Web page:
Much of world history over the past couple centuries or so involved a struggle between two belief systems--Marxism and capitalist democracy--which was essentially a struggle for primacy between the state (Marxism) and the individual (capitalist democracy).
This was also a contest over which values should prevail--individual liberty at the expense of equality of condition (as with the American Revolution) or equality of condition at the expense of individual liberty (as with the Bolshevik Revolution).
Many could be forgiven for believing that the fall of the Berlin Wall in 1989 and the collapse of the Soviet Union two years later decisively settled matters in favor of liberty, the marketplace and the primacy of the individual.
But the statist/collectivist impulse and the underlying human psychological tendencies (envy, resentment, and the desire for status and power) that drive it are impossible to vanquish entirely, and within a fairly short period of time the Marxist project had regrouped and re-emerged under the guise of identity politics.
Identity politics and its evolving concepts and tributaries (political correctness, intersectionality, systemic racism, unconscious bias, white fragility, etc.) can actually be traced back to efforts on the part of the "New Left" in the 1960s and 1970s to preserve Marxist theory by disassociating it from Marxist practice in places like Russia, China, and Cuba.
Embarrassed by the show trials and the mounds of corpses in the killing fields of "people's republics," Marxists shifted the focus away from Marx's historical revolutionary class, the proletariat, to groups defined by race and ethnicity. Rather than the bourgeoisie oppressing the proletariat, we get white Christian males oppressing people of color, gays, and the transgendered.
In the old Marxist framework, status was determined by your relationship to the means of production, in the new by your skin color, gender identity, or sexual preference.
The terminology has changed, but the fundamental logic and theoretical relationships have not--politics still centers around conflict between oppressor and oppressed groups, "false consciousness" still needs to be overcome by "revolutionary consciousness" (the Great Awokening), and an abstract, cosmic sense of justice still requires that the expropriators be expropriated (that the "white supremacist patriarchy" be dethroned as the capitalist bourgeoisie).
And at the heart of all this is an old term, "equity," that is now being used to deceptively market the new Marxism and which has been made the centerpiece of the Biden administration agenda.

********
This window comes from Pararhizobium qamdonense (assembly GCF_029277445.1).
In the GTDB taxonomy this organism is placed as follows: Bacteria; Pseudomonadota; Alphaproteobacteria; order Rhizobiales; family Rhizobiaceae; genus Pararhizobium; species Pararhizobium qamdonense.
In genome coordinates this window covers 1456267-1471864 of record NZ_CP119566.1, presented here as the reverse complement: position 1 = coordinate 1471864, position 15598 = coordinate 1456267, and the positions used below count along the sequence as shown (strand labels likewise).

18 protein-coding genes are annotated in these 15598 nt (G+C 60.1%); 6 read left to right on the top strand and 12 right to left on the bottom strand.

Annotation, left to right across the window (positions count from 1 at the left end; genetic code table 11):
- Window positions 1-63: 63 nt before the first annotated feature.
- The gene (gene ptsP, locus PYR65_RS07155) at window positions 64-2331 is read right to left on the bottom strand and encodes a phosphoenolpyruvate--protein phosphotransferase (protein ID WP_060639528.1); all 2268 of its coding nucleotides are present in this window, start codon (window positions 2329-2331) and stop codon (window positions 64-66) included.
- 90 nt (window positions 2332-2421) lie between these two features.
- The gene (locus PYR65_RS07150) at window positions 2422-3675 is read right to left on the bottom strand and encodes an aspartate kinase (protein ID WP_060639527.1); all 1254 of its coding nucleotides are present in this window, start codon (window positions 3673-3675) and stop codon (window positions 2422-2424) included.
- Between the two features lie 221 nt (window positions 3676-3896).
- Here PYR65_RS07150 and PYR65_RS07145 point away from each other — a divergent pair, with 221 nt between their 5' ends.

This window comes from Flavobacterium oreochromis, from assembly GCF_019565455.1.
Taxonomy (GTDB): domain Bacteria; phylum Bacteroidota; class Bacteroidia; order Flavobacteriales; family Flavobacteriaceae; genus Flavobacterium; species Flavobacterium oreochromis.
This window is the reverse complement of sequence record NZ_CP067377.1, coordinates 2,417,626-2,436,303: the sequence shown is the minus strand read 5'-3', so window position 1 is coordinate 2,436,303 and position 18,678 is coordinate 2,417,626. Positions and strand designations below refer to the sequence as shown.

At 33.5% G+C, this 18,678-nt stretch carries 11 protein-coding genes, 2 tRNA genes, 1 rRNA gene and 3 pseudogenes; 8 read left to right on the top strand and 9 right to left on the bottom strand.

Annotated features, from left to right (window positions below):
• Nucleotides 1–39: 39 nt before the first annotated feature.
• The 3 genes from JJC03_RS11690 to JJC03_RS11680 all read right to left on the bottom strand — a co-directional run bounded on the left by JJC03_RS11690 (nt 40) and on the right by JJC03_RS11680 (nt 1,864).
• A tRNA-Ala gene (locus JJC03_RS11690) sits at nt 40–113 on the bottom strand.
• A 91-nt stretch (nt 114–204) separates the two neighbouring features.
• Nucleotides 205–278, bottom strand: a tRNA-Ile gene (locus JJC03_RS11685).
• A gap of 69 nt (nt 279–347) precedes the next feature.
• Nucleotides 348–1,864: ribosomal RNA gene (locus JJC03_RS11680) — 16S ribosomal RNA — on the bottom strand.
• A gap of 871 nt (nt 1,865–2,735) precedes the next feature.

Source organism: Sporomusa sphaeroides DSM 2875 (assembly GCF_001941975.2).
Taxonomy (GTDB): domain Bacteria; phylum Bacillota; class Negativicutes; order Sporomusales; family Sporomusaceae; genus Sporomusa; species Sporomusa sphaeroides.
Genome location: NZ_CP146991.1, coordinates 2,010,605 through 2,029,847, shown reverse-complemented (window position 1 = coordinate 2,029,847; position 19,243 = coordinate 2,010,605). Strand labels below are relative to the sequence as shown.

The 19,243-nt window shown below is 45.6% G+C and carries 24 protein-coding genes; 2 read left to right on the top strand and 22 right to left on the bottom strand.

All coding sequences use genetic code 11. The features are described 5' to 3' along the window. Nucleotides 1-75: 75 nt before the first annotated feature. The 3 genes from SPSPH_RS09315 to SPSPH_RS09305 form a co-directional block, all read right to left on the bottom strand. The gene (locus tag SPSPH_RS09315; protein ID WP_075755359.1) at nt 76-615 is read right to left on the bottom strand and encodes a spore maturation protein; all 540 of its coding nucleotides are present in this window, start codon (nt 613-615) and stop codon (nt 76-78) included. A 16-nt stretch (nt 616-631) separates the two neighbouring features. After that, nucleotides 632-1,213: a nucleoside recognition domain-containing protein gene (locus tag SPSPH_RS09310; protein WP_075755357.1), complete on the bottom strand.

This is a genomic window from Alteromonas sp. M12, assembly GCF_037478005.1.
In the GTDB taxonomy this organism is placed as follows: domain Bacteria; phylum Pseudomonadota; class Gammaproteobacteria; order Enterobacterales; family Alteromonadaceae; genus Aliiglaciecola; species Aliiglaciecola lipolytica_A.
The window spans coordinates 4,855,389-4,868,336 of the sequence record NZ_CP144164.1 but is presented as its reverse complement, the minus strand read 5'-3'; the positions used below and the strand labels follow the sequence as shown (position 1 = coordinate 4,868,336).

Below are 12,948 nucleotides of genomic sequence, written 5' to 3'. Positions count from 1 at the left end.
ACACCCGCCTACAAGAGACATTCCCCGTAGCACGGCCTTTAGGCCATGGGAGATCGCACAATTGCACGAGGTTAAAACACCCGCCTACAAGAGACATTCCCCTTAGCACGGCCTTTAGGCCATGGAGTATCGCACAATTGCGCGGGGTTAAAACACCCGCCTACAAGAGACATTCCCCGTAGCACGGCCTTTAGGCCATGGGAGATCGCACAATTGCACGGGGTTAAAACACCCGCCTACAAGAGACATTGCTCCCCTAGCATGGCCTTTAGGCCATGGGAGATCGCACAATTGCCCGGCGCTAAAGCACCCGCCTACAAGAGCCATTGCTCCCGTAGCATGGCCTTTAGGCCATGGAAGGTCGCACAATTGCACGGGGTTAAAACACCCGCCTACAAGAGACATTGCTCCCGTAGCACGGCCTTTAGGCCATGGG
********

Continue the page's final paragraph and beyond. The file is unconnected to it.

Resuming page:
It is being used deceptively because it sounds a great deal like a cherished principle, "equality," but in practice means its opposite.
In the traditional Marxist approach, inequalities were unjust consequences of the private ownership of property that defined capitalism; in the new Marxist approach, racial disparities are the unjust consequences of racism and the broader system of white supremacy.
For traditional Marxists, the state ("Dictatorship of the Proletariat") would have to use extreme coercion to rectify inequalities and allocate resources consistent with the goal of the classless society; with the Biden administration approach, "equity" is prioritized in all public policy areas in order to more equally distribute wealth and services between racial and ethnic groups in proportion to their respective percentage of the population.
In both guises the state exists primarily to take resources from some groups (the bourgeoisie and white people) and give them to others (initially the proletariat and now "marginalized" racial and ethnic minorities).
Equality of outcome thus constitutes the ultimate goal in each form of Marxism, as opposed to the historically liberal understanding of equality before the law and in terms of rights and responsibilities.
Equity contradicts and undermines those more traditional understandings of equality because the end--the eradication of group disparities in favor of equal outcomes--requires a profoundly illiberal means: that government and public policy deliberately favor some groups over others.
In race-based Marxism, some groups are going to have to be given superior status to others, and discrimination is going to have to be practiced by the state to effectively redress the disparities caused by past discrimination; one's status before the law and possession of rights will therefore and inevitably be made contingent upon one's race and ethnicity.
In purely programmatic terms, this requires that the systems of racial and gender preferences long found to controversial effect in areas like college admissions and public-sector employment be extended to all other aspects of society, with a never-ending resource reallocation process managed by the state in search of the perfect (but inevitably elusive) "balance" between groups.
The end result will be an official racial/ethnic spoils system that undermines everything that both the American founding and the original civil rights movement stood for.
Freedom necessarily means inequality of outcome, and equality of outcome cannot be pursued without extinguishing freedom. And certain forms of equality (before the law and in rights) are incompatible with others (equality of outcome).
Joe Biden can't talk about anything these days without mentioning "equity." Maybe the next time a diligent reporter should ask precisely what he means by it and how he would know it when he saw it.
Freelance columnist Bradley R. Gitz, who lives and teaches in Batesville, received his Ph.D. in political science from the University of Illinois.